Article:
Open letter to Senator Robert Menéndez: Single Payer!

My right honourable friend David Mintz shares with us this missive that he composed for Senator Robert Menéndez, gentleman from New Jersey, in regard to health care reform legislation. Though it’s substantiallly redundant with your humble servant’s letter published here just a few days earlier, we think the message herein bears repeating.
Dear Senator Menéndez:
I write in response to your invitation to your constituents to their submit ideas regarding health care reform. Note that this is not a canned text or a copy-and-paste job, but my own words.
The public option may sound like a good idea, but it’s clear that the likely outcome of HR 3200 is more of the same. Any solution built on top of the existing private-insurance-based scheme is a loser, as a public option plan will only be able to compete with the private sector by emulating the latter’s worst characteristics, shifting costs onto consumers and delaying or denying benefits. Indeed, from what I read of HR 3200, it contains a provision that the public option offer three or four distinct tiers of coverage with names like “Basic,” “Standard,” and “Premium” — meaning if you have enough money, you can buy relatively good coverage (emphasisi on relatively), whereas if you can’t afford the higher premiums, you can gamble with your health; and if you lose, go down the toilet both financially and medically. This sounds all too familiar.
It’s abundantly clear that the only rational and humane solution is a single payer system, and I therefore urge you to forget HR 3200 and support HR 676 and Senate 703. As a society, we are already spending enough to cover everyone, but 30 cents on every health care dollar is sucked up by insurance companies’ overhead and profits, while millions continue to go uninsured or underinsured. This is as immoral as it is wasteful. For-profit healthcare is an oxymoron, because health care is a human right, not a commodity.
When politicians say single payer sounds good but it isn’t politically feasible, I don’t buy it, for if every politician voted for single payer, you would have the votes. At worst, “not politically feasible” is a cynical expression whose true meaning is “I am up to my ears in private insurance and pharmaceutical money, and dare not betray my corporate masters.”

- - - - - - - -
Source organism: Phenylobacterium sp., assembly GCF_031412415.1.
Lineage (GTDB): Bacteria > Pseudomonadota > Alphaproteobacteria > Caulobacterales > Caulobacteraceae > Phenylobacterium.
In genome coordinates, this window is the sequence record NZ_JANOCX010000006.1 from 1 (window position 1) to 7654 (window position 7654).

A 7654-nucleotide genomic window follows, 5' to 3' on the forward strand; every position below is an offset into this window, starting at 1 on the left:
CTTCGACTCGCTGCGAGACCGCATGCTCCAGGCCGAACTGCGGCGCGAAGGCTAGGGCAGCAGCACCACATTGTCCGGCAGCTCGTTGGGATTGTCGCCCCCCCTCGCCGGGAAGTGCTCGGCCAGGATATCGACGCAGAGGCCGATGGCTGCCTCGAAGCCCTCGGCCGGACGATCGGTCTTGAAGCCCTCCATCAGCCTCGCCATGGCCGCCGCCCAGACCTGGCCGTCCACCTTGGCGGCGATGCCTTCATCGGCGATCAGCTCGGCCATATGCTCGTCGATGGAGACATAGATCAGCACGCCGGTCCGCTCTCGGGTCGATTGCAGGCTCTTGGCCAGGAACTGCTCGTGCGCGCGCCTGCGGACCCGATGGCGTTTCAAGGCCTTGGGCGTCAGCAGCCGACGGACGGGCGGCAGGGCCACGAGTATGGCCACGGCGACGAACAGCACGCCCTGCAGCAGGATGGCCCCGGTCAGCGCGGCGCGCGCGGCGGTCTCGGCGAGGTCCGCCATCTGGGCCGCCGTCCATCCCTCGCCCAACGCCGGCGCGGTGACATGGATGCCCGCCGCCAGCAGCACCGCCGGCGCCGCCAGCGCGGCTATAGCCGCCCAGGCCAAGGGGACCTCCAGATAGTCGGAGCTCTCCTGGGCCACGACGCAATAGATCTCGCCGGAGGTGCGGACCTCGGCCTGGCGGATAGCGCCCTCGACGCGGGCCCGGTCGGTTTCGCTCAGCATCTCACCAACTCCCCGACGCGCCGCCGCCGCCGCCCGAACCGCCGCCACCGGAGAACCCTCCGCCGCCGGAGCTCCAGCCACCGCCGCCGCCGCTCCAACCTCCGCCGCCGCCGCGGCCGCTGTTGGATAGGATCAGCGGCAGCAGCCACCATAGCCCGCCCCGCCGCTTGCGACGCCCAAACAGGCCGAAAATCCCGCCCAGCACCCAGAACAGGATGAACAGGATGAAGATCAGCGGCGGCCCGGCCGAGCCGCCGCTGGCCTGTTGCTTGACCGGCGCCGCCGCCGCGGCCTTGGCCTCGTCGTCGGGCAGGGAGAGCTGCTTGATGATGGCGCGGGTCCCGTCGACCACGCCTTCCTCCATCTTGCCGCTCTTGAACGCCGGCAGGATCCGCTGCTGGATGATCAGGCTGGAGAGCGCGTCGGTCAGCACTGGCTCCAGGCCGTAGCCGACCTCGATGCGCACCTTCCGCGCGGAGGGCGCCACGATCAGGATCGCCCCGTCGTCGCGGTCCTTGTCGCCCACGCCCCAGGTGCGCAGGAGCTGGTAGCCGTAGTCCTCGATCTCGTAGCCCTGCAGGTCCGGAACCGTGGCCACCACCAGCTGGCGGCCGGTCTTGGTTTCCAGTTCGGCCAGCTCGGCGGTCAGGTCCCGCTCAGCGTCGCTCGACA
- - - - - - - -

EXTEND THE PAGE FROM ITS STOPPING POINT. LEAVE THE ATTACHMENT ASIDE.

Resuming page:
The economic disruption to the health care industry can be managed. Consider, as a reasonable compromise, phasing in single payer by lowering the eligibility age for Medicare by ten years every two until everyone is in from cradle to grave. (And, as a real “public option,” provide that others who are below the eligibilty age can opt to buy in at an earlier age via payroll deduction.) Further, HR 676 provides that displaced health insurance workers receive top priority for re-training and employment in the public, national health insurance program.
Of course, the right-wing fear-mongering about socialized medicine is to be expected, and should be ignored. HR 676 ought to be a true conservative’s dream, because it provides for an efficient, publicly financed, privately delivered health care system and eliminates vast amounts of waste. Even if we accept the language of the right and call it socialized medicine, I am telling you as a voter and citizen of these United States that I want socialized medicine.
How many of your constituents are satisfied with their private coverage, with its premiums, co-pays, co-insurance, exclusions, denials, delays, voicemail mazes, unintelligible form letters ironcially entitled Explanation of Benefits, and bureacrats incentivizing care providers to withhold care from them? I, for one, am among the fortunate: a healthy 51-year-old male with no chronic problems and relatively good insurance under BlueCross BlueShield Federal Employee Program “Standard Option.” Even so, I spend way too many hours doing battle with BCBS and providers over billing and reimbursements, and I have had quite enough.
I sincerely hope you will lend your support to genuine health care reform: Senate 703 and HR 676. As a bare minimum alternative, please support the Kucinich Amendment to 3200, which would make it easier for the states to implement single payer. If there is anything I can do to be of assistance in this regard, please feel free to call on me.